Try All Your Chance – Banlink Passwords Were An Open Book

by Alphaville Herald on 27/12/09 at 3:02 pm

Rainbow tables, SQL injection, and why you want to use a different password for e-mail

by Pixeleen Mistral, National Affairs desk

The new Try All Your Chance blog details the frightening extent of the BanLink security problems that led to the Second Life ban list sharing site's apparent demise – and suggests that BanLink user passwords might as well have been stored in plain text given the lack of site security.


"Names, passwords, email addresses; 100% of the data the site had,anyone could view and even modify. Even without access to the membersarea of the site."

BanLink was a popular shared Second Life ban list service that was ultimately neglected by its creators and afflicted with fundamental serious security issues – a story the Herald broke in September after being tipped to the fact that certain URLs caused the BanLink site to share supposedly secret ban information with  world+dog on teh interwebs.

The Try All Your Chance coverage is notable for a lucid discussion of the moral dilemma that is responsible disclosure of exploits – followed by a hands-on detective story that explains exactly how poorly protected BanLink user passwords were and how the BanLink web site was ultimately put in perma-maintenance mode.

When data is at risk and the administrators are missing, it can be hardto figure out a moral course of action. Ignoring it and doing nothingleaves all the users unknowingly at risk, but disclosing it publiclypotentially exposes them to even more risk. Even when theadministrators aren't missing, it can be hard to spur them into actionwithout hard evidence of a serious problem. I knew that word wasalready spreading, and that the Herald was about to go public with theinformation, so I set out to see how much I could get the site to giveme.

The philosophical discussion is followed by a step-by-step how-to guide illustrating worst practices in web site security. By crafting URLs with embedded database queries – a technique known as SQL injection – the author deduces the database structure, locates the table with user accounts, e-mail addresses, and passwords. With access to the password table, the weak encryption is almost immediately broken by use of pre-computed password hashes known as rainbow tables.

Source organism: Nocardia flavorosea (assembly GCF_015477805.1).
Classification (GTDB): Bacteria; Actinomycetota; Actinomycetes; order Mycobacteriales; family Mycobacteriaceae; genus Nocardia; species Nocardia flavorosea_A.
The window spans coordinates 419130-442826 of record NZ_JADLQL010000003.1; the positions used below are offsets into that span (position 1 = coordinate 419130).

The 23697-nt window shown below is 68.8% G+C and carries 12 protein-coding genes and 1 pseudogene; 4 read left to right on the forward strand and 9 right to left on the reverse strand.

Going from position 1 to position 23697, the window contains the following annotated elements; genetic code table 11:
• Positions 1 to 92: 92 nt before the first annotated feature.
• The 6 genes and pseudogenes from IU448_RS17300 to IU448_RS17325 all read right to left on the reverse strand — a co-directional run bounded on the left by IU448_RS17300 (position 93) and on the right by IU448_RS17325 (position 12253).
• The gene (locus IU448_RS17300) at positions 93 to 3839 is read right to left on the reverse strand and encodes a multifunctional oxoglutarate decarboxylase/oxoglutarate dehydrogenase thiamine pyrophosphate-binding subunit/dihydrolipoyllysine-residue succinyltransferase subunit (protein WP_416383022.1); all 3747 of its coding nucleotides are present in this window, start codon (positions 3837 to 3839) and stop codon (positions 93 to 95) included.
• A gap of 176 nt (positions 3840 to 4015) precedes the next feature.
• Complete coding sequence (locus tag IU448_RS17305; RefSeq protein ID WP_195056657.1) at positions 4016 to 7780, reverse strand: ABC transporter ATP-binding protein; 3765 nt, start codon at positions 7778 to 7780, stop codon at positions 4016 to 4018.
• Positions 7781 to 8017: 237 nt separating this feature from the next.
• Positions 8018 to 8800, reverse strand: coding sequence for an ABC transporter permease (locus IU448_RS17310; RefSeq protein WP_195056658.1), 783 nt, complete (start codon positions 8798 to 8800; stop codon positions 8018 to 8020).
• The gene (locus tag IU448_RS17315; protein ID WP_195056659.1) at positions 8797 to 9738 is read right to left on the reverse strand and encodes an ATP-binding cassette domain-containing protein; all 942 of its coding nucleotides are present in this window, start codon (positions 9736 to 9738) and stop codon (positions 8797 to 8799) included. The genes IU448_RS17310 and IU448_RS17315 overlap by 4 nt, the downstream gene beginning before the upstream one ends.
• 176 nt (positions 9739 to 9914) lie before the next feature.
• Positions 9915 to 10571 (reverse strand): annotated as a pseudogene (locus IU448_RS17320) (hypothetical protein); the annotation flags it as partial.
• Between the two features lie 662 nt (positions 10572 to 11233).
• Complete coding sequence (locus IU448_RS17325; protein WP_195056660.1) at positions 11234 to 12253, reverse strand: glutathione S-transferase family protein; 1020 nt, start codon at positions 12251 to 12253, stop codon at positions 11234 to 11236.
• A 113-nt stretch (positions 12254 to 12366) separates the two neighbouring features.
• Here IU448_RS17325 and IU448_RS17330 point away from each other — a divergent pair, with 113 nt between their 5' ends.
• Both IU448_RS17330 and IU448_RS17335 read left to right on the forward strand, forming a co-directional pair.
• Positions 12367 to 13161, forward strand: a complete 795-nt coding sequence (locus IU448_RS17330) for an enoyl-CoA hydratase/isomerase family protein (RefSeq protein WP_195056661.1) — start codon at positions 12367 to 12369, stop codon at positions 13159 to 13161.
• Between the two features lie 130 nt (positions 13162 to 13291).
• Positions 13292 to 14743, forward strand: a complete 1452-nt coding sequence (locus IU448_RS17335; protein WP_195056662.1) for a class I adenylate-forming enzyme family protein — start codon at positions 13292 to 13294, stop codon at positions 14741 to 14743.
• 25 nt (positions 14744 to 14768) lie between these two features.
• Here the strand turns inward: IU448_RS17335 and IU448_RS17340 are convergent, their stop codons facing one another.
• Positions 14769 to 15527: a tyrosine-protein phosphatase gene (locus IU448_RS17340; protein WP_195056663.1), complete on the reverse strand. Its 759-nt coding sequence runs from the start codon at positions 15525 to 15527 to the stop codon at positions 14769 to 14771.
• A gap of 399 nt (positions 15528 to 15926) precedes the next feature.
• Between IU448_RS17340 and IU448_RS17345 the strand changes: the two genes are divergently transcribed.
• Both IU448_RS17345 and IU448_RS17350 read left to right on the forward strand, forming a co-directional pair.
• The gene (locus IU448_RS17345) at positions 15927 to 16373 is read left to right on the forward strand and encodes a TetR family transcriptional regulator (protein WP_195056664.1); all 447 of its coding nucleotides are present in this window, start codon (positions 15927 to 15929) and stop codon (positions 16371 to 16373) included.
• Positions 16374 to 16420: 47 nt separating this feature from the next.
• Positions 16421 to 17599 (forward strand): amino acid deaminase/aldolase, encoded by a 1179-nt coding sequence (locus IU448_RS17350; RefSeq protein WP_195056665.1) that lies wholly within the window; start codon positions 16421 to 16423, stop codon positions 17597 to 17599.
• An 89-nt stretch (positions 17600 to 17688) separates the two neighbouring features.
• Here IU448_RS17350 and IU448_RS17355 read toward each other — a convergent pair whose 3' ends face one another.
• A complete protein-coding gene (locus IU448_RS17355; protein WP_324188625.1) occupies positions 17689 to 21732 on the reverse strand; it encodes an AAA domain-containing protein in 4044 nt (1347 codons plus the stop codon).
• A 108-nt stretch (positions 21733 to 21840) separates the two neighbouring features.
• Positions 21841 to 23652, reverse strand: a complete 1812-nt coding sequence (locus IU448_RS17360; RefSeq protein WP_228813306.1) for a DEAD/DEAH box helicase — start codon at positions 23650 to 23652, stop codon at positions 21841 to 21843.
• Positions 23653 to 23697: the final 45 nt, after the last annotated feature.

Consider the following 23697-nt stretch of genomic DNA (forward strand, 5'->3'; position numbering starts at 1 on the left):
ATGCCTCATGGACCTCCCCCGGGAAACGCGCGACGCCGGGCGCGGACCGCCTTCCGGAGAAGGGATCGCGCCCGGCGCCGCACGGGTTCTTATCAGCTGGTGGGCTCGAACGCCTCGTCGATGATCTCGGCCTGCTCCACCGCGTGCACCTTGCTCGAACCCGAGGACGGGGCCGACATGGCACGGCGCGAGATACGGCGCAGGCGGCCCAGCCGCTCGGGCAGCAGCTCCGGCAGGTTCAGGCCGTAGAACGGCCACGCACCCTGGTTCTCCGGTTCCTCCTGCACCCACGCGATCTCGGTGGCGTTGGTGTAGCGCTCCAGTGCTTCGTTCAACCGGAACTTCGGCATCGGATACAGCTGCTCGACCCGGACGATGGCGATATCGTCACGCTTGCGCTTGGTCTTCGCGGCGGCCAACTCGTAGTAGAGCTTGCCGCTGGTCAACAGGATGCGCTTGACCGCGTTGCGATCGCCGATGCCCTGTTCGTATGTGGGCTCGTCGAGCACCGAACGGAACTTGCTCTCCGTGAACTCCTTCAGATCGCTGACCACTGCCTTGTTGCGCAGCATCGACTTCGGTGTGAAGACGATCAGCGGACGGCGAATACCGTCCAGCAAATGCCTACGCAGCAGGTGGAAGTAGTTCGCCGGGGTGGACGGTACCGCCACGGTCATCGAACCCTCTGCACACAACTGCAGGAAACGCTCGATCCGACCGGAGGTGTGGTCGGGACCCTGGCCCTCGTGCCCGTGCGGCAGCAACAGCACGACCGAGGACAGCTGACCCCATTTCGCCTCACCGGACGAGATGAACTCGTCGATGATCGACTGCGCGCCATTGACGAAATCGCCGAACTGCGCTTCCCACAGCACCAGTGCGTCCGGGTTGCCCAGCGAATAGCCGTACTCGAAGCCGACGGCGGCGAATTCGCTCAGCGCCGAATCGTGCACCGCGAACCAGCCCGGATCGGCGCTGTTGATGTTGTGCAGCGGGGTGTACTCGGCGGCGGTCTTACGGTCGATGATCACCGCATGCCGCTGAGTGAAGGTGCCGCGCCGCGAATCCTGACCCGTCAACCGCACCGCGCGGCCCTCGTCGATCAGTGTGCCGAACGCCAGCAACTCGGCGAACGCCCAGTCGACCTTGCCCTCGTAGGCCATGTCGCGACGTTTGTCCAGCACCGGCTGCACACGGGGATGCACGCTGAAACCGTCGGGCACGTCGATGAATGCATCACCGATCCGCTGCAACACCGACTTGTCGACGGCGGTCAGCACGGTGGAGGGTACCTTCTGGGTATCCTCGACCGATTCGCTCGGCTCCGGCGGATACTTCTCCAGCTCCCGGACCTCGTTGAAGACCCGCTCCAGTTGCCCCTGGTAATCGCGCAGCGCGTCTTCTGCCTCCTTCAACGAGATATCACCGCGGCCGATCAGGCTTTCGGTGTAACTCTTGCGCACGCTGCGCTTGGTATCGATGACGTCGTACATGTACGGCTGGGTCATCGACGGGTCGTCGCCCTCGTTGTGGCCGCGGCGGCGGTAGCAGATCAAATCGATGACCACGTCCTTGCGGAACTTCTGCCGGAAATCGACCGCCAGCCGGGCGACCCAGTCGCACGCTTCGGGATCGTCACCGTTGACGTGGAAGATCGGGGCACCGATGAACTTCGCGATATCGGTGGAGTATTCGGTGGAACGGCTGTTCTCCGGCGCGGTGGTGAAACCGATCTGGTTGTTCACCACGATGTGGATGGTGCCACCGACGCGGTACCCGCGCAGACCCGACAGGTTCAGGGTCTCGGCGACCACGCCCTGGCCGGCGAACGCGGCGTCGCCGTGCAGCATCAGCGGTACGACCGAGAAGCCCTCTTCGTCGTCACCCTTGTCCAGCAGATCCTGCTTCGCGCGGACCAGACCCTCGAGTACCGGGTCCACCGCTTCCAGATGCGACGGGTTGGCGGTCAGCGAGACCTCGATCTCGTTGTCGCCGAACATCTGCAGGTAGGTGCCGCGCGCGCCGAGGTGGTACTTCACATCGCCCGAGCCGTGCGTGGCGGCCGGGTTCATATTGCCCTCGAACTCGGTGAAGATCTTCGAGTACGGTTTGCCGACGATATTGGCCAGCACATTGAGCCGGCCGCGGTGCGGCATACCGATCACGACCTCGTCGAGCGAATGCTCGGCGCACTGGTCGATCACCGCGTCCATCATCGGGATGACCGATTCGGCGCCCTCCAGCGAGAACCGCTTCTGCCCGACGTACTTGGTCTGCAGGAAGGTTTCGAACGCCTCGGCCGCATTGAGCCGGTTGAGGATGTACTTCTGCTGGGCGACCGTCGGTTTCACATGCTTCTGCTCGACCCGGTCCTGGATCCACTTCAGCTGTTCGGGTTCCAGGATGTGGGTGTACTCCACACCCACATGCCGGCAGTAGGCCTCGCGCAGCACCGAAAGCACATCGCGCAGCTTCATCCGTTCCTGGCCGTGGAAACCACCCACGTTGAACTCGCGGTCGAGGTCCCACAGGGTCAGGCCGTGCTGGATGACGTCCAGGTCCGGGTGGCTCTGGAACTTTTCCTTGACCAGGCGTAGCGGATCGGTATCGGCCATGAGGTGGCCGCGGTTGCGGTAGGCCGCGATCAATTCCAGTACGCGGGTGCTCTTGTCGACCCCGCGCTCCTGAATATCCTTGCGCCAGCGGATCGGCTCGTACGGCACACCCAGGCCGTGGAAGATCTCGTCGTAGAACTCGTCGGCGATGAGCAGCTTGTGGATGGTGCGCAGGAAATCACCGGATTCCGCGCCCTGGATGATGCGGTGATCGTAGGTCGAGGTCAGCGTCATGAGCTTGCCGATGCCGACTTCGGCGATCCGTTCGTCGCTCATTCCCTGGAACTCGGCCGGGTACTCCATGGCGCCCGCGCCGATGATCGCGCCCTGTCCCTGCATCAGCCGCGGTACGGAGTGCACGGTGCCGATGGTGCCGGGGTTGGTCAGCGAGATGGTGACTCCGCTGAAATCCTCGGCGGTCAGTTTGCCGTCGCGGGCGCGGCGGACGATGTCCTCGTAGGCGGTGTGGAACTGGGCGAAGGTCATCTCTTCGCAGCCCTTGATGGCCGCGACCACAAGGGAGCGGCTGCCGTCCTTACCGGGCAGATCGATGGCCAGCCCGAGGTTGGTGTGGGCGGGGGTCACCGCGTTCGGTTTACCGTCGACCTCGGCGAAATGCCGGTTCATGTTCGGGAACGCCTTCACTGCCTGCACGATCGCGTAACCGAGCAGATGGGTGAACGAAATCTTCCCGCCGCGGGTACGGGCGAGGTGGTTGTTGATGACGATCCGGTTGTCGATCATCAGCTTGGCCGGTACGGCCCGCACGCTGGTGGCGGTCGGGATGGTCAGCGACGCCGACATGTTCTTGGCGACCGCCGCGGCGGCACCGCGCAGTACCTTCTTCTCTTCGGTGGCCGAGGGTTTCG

"BanLink stored unsalted MD5 hashes of passwords, which is about as good as storing them in plain text."

Wrapping up the cautionary tale with practical advice, Try All Your Chance points out that using the password for your e-mail account for any other service is a very bad idea – since most sites will reset passwords by sending a message to your e-mail.

With practical, lucid of coverage of interwebs and metaverse deep tech, Try All Your Chance is a must-read blog for 2010.

5 Responses to “Try All Your Chance – Banlink Passwords Were An Open Book”

  1. unsalted

    Dec 27th, 2009

    Great, great, just fine, but the real question is: how do we take down the “back end services that are still running”? Running now with corrupted data. Banlink is now a griefing device.

  2. The Wiggles

    Dec 27th, 2009

    Oh wow, a bunch of stupid furries who spend their day worrying about how to ban griefers can’t code worth a shit, who’d have thunk it?

  3. Kate M.

    Dec 27th, 2009

    Glad to see you’re back to reporting meaningful stuff.

  4. Alyx Stoklitsky

    Dec 28th, 2009

    I propose trying to log in to everyone’s SL accounts with the same passwords to see how many of them are dumb enough to use the same details.

  5. Baloo Uriza

    Jan 16th, 2010

    When wasn’t BanLink a greifing device, though? The very concept was a walking community-standards violation to start with, and I’m surprised it took that long for it to die.

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